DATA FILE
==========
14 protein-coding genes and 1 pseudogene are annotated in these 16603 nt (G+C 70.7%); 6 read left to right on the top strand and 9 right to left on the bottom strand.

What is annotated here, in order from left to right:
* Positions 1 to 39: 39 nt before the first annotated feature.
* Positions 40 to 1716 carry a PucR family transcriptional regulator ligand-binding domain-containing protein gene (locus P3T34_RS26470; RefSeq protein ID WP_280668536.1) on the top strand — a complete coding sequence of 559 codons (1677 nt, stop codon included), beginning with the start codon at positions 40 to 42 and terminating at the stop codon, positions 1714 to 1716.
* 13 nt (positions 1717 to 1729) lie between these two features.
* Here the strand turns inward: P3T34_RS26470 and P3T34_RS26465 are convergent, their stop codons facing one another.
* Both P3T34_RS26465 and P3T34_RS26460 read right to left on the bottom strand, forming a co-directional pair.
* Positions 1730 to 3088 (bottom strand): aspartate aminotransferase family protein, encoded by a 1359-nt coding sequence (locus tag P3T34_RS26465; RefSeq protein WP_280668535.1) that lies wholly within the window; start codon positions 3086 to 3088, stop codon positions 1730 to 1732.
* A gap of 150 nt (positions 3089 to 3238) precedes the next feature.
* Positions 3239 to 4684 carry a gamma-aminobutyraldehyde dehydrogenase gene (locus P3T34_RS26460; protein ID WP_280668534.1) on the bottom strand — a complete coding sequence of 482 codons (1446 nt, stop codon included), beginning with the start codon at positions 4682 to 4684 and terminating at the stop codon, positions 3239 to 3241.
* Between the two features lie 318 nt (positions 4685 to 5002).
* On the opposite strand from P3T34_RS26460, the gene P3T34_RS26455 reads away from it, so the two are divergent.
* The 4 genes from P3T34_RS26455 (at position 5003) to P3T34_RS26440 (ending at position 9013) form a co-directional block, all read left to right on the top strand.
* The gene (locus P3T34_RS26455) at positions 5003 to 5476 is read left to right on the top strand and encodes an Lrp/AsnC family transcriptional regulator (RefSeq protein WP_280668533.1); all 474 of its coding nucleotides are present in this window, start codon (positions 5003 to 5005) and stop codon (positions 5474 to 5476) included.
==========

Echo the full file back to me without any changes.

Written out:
14 protein-coding genes and 1 pseudogene are annotated in these 16603 nt (G+C 70.7%); 6 read left to right on the top strand and 9 right to left on the bottom strand.

What is annotated here, in order from left to right:
* Positions 1 to 39: 39 nt before the first annotated feature.
* Positions 40 to 1716 carry a PucR family transcriptional regulator ligand-binding domain-containing protein gene (locus P3T34_RS26470; RefSeq protein ID WP_280668536.1) on the top strand — a complete coding sequence of 559 codons (1677 nt, stop codon included), beginning with the start codon at positions 40 to 42 and terminating at the stop codon, positions 1714 to 1716.
* 13 nt (positions 1717 to 1729) lie between these two features.
* Here the strand turns inward: P3T34_RS26470 and P3T34_RS26465 are convergent, their stop codons facing one another.
* Both P3T34_RS26465 and P3T34_RS26460 read right to left on the bottom strand, forming a co-directional pair.
* Positions 1730 to 3088 (bottom strand): aspartate aminotransferase family protein, encoded by a 1359-nt coding sequence (locus tag P3T34_RS26465; RefSeq protein WP_280668535.1) that lies wholly within the window; start codon positions 3086 to 3088, stop codon positions 1730 to 1732.
* A gap of 150 nt (positions 3089 to 3238) precedes the next feature.
* Positions 3239 to 4684 carry a gamma-aminobutyraldehyde dehydrogenase gene (locus P3T34_RS26460; protein ID WP_280668534.1) on the bottom strand — a complete coding sequence of 482 codons (1446 nt, stop codon included), beginning with the start codon at positions 4682 to 4684 and terminating at the stop codon, positions 3239 to 3241.
* Between the two features lie 318 nt (positions 4685 to 5002).
* On the opposite strand from P3T34_RS26460, the gene P3T34_RS26455 reads away from it, so the two are divergent.
* The 4 genes from P3T34_RS26455 (at position 5003) to P3T34_RS26440 (ending at position 9013) form a co-directional block, all read left to right on the top strand.
* The gene (locus P3T34_RS26455) at positions 5003 to 5476 is read left to right on the top strand and encodes an Lrp/AsnC family transcriptional regulator (RefSeq protein WP_280668533.1); all 474 of its coding nucleotides are present in this window, start codon (positions 5003 to 5005) and stop codon (positions 5474 to 5476) included.